The office of borough president hasn’t had much juice since the U.S. Supreme Court declared the old Board of Estimate to be a violation of the one-person, one-vote principle more than 20 years ago. In the years since, the borough presidency has devolved into a mostly ceremonial role, a far cry from the days when the presidents voted on budgets and used their votes to champion pet projects.
But every now and again, a borough president has to make a critical decision. For Manhattan Borough President Scott Stringer, that moment arrived the other day when he announced that he would support Mayor Bloomberg’s ambitious plan to rezone Midtown East so that it can be not a museum to 20th-century architecture but a vibrant part of the city’s future.
Mr. Stringer’s support for the plan is nonbinding, but his opinion is important as the plan moves forward and eventually comes before the City Council for a vote.
Mr. Stringer is engaged in a suddenly difficult campaign for the Democratic nomination for city comptroller—his opponent is Eliot Spitzer, a name you may recognize. With that in mind, he might have capitulated to the rezoning plan’s very vocal critics in the media and on local community planning boards. The critics have controlled debate over the proposal, warning, as they so often do, that any change will lead to congestion, inconvenience, disruption and the occasional plague of locusts.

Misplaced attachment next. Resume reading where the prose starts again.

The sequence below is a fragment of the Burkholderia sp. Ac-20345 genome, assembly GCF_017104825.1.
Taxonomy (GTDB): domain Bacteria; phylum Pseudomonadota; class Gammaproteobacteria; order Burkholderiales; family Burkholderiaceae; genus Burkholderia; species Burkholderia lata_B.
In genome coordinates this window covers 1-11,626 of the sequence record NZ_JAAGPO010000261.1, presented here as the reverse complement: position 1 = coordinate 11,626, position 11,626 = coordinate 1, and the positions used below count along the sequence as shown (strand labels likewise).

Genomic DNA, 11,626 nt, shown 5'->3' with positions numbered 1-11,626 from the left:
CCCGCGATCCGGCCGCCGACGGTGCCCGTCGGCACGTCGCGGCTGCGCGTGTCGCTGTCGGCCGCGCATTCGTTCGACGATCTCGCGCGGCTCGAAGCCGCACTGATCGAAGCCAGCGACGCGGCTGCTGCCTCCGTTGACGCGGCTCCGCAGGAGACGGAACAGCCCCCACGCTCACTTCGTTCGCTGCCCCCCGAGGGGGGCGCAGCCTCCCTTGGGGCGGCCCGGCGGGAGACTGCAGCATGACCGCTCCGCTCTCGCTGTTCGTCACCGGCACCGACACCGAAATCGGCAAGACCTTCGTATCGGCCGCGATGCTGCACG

Fortunately, Mr. Stringer chose to stand with progress and vision rather than submitting to fearmongering. His support, however, was not unconditional. Mr. Stringer delayed his decision until after Mr. Bloomberg pledged to improve transit infrastructure on the East Side. That’s important, because new towers are expected to bring in thousands of new workers to the neighborhood around Grand Central Terminal.
But the borough president had other conditions as well—16 of them, as The Observer’s Stephen Jacob Smith noted on Aug. 1. One of those conditions was designed to make sure that any new hotels in the area are unionized, an obvious political giveback, but hardly a deal-breaker.
Mr. Stringer chose not to pander to the forces of the status quo, even though it’s possible he’ll lose votes in Manhattan as a result of this decision. As the city prepares for a dramatic transition in its civic leadership, Mr. Stringer has shown that he has what it takes to make tough decisions.